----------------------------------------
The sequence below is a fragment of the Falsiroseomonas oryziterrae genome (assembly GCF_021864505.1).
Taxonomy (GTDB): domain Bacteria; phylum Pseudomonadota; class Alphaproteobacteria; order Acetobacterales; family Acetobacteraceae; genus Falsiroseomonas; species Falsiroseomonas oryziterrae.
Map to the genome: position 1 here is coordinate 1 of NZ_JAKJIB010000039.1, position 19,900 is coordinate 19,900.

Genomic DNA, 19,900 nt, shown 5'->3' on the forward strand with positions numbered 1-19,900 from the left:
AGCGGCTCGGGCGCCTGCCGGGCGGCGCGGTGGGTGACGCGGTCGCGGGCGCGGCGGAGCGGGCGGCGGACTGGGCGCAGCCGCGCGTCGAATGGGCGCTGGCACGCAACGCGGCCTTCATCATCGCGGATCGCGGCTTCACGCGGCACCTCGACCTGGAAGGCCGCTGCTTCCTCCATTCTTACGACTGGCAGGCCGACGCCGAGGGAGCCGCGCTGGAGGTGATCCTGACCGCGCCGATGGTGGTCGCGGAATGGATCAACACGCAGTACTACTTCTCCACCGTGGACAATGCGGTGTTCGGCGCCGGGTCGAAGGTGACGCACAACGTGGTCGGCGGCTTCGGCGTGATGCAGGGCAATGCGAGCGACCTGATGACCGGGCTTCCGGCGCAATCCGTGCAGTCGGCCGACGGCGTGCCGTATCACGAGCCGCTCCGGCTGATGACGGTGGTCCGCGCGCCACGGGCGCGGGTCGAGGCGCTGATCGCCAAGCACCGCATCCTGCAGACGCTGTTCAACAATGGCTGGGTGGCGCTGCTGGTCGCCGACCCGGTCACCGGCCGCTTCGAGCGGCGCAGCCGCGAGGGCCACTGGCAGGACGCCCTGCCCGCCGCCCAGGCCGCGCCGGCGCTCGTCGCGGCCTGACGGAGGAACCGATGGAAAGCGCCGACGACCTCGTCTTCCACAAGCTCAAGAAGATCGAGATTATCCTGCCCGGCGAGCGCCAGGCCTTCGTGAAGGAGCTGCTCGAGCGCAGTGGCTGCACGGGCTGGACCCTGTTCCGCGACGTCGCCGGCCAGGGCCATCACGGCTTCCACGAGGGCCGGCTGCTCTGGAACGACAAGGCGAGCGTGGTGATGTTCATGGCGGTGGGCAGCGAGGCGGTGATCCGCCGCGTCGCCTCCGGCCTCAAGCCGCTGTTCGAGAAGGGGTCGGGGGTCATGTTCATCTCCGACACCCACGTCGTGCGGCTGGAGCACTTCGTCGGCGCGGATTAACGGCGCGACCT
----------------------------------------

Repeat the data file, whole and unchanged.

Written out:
The sequence below is a fragment of the Falsiroseomonas oryziterrae genome (assembly GCF_021864505.1).
Taxonomy (GTDB): domain Bacteria; phylum Pseudomonadota; class Alphaproteobacteria; order Acetobacterales; family Acetobacteraceae; genus Falsiroseomonas; species Falsiroseomonas oryziterrae.
Map to the genome: position 1 here is coordinate 1 of NZ_JAKJIB010000039.1, position 19,900 is coordinate 19,900.

Genomic DNA, 19,900 nt, shown 5'->3' on the forward strand with positions numbered 1-19,900 from the left:
AGCGGCTCGGGCGCCTGCCGGGCGGCGCGGTGGGTGACGCGGTCGCGGGCGCGGCGGAGCGGGCGGCGGACTGGGCGCAGCCGCGCGTCGAATGGGCGCTGGCACGCAACGCGGCCTTCATCATCGCGGATCGCGGCTTCACGCGGCACCTCGACCTGGAAGGCCGCTGCTTCCTCCATTCTTACGACTGGCAGGCCGACGCCGAGGGAGCCGCGCTGGAGGTGATCCTGACCGCGCCGATGGTGGTCGCGGAATGGATCAACACGCAGTACTACTTCTCCACCGTGGACAATGCGGTGTTCGGCGCCGGGTCGAAGGTGACGCACAACGTGGTCGGCGGCTTCGGCGTGATGCAGGGCAATGCGAGCGACCTGATGACCGGGCTTCCGGCGCAATCCGTGCAGTCGGCCGACGGCGTGCCGTATCACGAGCCGCTCCGGCTGATGACGGTGGTCCGCGCGCCACGGGCGCGGGTCGAGGCGCTGATCGCCAAGCACCGCATCCTGCAGACGCTGTTCAACAATGGCTGGGTGGCGCTGCTGGTCGCCGACCCGGTCACCGGCCGCTTCGAGCGGCGCAGCCGCGAGGGCCACTGGCAGGACGCCCTGCCCGCCGCCCAGGCCGCGCCGGCGCTCGTCGCGGCCTGACGGAGGAACCGATGGAAAGCGCCGACGACCTCGTCTTCCACAAGCTCAAGAAGATCGAGATTATCCTGCCCGGCGAGCGCCAGGCCTTCGTGAAGGAGCTGCTCGAGCGCAGTGGCTGCACGGGCTGGACCCTGTTCCGCGACGTCGCCGGCCAGGGCCATCACGGCTTCCACGAGGGCCGGCTGCTCTGGAACGACAAGGCGAGCGTGGTGATGTTCATGGCGGTGGGCAGCGAGGCGGTGATCCGCCGCGTCGCCTCCGGCCTCAAGCCGCTGTTCGAGAAGGGGTCGGGGGTCATGTTCATCTCCGACACCCACGTCGTGCGGCTGGAGCACTTCGTCGGCGCGGATTAACGGCGCGACCT